I got the girls in with the Rhodedottes and then turned around to walk down the dirt road and try and catch Ben, which I've done before. As far as roosters go, he's fairly calm and lets you hold him if you mean it. Ben was barely in view of the cabin, off the main road heading for the woods. I doubted he had the guff of Ringo, and his top hat of feathers already hurt his vision from predators. I had to get him back.

So Katie pulled up the rear, trying to head him from the field near the tree line back to my garden/coop area. While she struggled I decided to try calling him home. I went in the coop and picked up Ringo, which of course made her scream only the way a crazy chicken can, and Katie yelled "keep doing that! He can hear the girls, he's running home!!" So I grabbed another Rhodedotte, and they all screamed like I had shake and bake in my back pocket. Ben wad running but then, he hit the fence. The garden fence runs about thirty feet right in front of the coop. The rooster could see the coop in front of him, hear the girls, and in the panic of the crazy people and the flurry of hen noises he just kept running into the chain link. As if he'd become incorporeal if he really meant it. I stared in awe at his stupidity. Katie just shook her head as she walked up the driveway..."That is one dumb bird..." Yes.

After a few panicked moments he walked around the fence and into the coop, jumped up on their branch roost and settled in just as night fell. My dumb bird found his way home. Let's hear it for Ben.

Tuesday, April 22, 2008

ringo the feral chicken and other adventures

I woke up at 5:30 Saturday morning, hazy eyed and slightly excited. I knew it was going to be a hell of a long day. I was picking up livestock upstate, then picking up a friend from the city at a train station. Nisaa, an old college friend turned New York Red Sox Fan (they do exist) was coming to hang out, escape the city, and help plant my first veggie garden of the year... And it all started with getting my butt in the silver Subaru and driving up to Lake Champlain to pick up some laying hens.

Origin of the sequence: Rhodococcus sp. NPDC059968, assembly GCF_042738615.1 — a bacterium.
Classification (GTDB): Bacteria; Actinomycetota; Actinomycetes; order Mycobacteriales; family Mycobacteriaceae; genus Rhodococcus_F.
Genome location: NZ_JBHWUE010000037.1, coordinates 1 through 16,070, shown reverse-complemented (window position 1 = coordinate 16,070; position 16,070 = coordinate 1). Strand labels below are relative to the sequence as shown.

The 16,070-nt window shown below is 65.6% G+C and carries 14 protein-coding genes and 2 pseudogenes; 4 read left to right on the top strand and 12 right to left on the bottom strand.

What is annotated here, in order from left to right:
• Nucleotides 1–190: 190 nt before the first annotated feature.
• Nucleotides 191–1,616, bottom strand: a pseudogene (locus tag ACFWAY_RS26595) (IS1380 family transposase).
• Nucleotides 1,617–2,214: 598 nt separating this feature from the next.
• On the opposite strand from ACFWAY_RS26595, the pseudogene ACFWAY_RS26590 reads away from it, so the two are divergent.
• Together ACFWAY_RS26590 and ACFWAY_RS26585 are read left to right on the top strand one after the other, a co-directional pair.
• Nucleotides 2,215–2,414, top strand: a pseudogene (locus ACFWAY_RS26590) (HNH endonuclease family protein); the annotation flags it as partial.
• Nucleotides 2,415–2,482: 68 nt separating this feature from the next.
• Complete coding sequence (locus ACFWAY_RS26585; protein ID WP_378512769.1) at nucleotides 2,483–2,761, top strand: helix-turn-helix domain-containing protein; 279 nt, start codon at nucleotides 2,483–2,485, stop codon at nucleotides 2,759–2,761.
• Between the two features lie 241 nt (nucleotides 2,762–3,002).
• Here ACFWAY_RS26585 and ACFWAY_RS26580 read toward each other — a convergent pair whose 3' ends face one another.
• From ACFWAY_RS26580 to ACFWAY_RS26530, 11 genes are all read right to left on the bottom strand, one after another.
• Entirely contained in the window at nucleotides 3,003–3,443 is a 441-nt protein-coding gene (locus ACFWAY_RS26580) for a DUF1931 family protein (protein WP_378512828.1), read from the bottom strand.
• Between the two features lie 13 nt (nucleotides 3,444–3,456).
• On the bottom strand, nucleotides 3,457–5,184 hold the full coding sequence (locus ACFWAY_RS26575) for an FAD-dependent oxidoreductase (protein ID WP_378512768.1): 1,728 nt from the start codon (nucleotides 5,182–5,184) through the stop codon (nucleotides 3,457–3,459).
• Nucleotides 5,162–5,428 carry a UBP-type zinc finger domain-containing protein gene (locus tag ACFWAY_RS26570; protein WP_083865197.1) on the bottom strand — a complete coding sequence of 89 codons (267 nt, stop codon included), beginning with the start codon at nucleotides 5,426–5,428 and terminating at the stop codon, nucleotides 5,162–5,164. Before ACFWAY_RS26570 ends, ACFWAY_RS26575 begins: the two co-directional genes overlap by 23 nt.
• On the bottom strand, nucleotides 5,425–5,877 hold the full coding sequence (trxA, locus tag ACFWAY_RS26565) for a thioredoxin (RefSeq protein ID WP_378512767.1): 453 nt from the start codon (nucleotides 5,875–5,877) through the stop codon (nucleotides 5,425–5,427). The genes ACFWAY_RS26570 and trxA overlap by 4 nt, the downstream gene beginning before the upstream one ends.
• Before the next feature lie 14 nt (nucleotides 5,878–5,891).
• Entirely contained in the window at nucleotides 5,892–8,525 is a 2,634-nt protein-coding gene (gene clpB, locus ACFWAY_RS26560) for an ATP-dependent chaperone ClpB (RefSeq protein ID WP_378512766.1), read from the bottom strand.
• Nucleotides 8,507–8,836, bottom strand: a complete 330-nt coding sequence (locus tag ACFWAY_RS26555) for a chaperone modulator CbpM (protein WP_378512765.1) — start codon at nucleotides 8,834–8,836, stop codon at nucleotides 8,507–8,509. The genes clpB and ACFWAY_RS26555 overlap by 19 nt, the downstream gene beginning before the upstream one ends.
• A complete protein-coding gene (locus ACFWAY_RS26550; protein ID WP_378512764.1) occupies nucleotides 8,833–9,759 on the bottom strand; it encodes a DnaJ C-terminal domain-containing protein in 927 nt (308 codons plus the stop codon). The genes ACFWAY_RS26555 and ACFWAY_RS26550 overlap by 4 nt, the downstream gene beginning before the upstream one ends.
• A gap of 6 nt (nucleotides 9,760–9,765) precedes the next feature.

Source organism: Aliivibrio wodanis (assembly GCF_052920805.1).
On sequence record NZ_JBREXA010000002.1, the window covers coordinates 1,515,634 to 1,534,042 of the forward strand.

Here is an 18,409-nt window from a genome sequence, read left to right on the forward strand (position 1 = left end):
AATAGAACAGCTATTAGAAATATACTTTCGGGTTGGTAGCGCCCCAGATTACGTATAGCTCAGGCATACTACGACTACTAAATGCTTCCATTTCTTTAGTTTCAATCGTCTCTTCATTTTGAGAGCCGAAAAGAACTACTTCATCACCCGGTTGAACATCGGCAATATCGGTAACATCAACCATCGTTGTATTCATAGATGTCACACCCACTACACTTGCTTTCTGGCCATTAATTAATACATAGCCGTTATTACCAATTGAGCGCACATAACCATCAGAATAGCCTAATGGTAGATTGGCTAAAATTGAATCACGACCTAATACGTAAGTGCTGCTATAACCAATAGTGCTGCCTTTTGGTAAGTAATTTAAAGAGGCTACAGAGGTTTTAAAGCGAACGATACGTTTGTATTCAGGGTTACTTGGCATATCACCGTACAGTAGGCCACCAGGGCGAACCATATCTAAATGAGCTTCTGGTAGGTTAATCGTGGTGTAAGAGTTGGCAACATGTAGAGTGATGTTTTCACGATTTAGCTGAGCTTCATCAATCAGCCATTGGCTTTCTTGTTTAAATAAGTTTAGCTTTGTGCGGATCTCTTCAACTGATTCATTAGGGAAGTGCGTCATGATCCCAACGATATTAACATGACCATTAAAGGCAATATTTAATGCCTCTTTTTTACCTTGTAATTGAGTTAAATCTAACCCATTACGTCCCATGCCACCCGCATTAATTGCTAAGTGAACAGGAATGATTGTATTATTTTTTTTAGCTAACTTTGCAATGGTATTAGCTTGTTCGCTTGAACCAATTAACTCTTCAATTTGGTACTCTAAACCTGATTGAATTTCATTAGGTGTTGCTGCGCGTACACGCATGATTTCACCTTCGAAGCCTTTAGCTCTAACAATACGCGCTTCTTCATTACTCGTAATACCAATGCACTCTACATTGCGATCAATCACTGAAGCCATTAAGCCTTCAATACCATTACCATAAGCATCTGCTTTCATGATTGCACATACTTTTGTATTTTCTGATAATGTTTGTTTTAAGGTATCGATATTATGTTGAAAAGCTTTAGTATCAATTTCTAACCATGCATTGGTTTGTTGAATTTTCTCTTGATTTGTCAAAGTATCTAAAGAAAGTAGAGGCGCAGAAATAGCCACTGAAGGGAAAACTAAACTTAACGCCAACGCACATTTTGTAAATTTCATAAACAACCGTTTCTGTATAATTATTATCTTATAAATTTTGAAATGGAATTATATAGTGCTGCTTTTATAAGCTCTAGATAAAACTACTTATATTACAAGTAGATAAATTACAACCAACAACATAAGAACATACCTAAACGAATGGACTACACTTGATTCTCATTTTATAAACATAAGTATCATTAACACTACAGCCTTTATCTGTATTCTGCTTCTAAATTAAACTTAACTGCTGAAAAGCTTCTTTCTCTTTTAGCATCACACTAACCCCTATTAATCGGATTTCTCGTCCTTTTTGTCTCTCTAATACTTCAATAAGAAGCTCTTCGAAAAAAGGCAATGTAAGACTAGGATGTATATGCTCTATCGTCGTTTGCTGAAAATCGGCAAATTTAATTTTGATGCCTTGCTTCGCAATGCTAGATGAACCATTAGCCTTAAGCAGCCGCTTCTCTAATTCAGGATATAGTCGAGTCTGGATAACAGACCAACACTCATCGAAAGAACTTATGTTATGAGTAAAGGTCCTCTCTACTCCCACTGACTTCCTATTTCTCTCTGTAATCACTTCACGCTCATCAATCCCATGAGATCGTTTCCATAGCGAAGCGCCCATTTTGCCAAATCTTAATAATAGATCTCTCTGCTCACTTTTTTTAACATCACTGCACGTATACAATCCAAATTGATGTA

Which might sound like an unbelievable distance to drive, over two hours one way, but you have to consider the circumstances. Small hobby farmers like myself can't buy animals in bulk or always plan far ahead. When the perfect animals come you better be prepared to work your life around it. So when I found a farmer selling young, fat, and healthy homebrewed free range laying hens (cheap), I jumped at the chance to take home five at once. The hens were a mix breed of farm-hatched Rhode Island Reds and Wyandottes, they lay like gangbusters and can handle the Vermont winter with the best of them. Making them more than worth the drive.

I needed layers. I already had a deal in the works with a local cafe in Bennington that needed a full time organic local egg supplier. A great side business for my little farm, but my Polish hens little white eggs weren't going to cut it (specially since they have developed the awful habit of eating their own recently, but that's a story for later)

So, the excursion was going to pull me into parts of the state I have never seen. I was wound up with anticipation while loading the wire cage into the hatchback and pouring coffee in the car mug. Every time I get to add some more animals or plants to the farm I feel a separate kind of happiness. Something that's pleasantly fulfilling because I know they'll be contributing to my life here in ways most things you buy can't.

I drove off towards Burlington with a light heart. While rolling the station wagon past the dairy farms and high water creeks, I realized chickens have been my personal New England tour guides. Forcing me to drive into parts of New York and Vermont I would've never had to navigate though if I wasn't trading for livestock. Meeting people I would've never otherwise met. I am in love with all of this. I drive like it's a chance to be grateful at high speed.

I pulled into the chickens farm, put on my gloves and helped the older gentleman and his wife load the cage with the fat, squawking, HUGE birds. Compared to the Polish hens they were monsters. Almost seven pounds each. And when you're bones are hollow, that's a lot of chicken, son. I drove them south, listening to some Irish music I was trying to learn on the fiddle, and stopped at a garden center for some pony packs of salad greens and some bags of garden soil and compost. Driving towards home, with a car full of chickens and soil, plants and tools, gave me a smile on my face that was a force to be reckoned with. The day had already peaked at 77 degrees. Warm sun, healthy animals, dark soil.

How dare I ask for more at 12:30 on a Saturday.

I unloaded the birds. Two escaped. Shit.

They flew right out of the coop and ran into the woods. It was foolish to chase them. All that could accomplish was scared birds running even further away from safety in a place they didn't know. I could only hope they'd find their way back. The Polish hens hated the new birds and literally segregated themselves to a far corner of the coop in protest. Wonderful.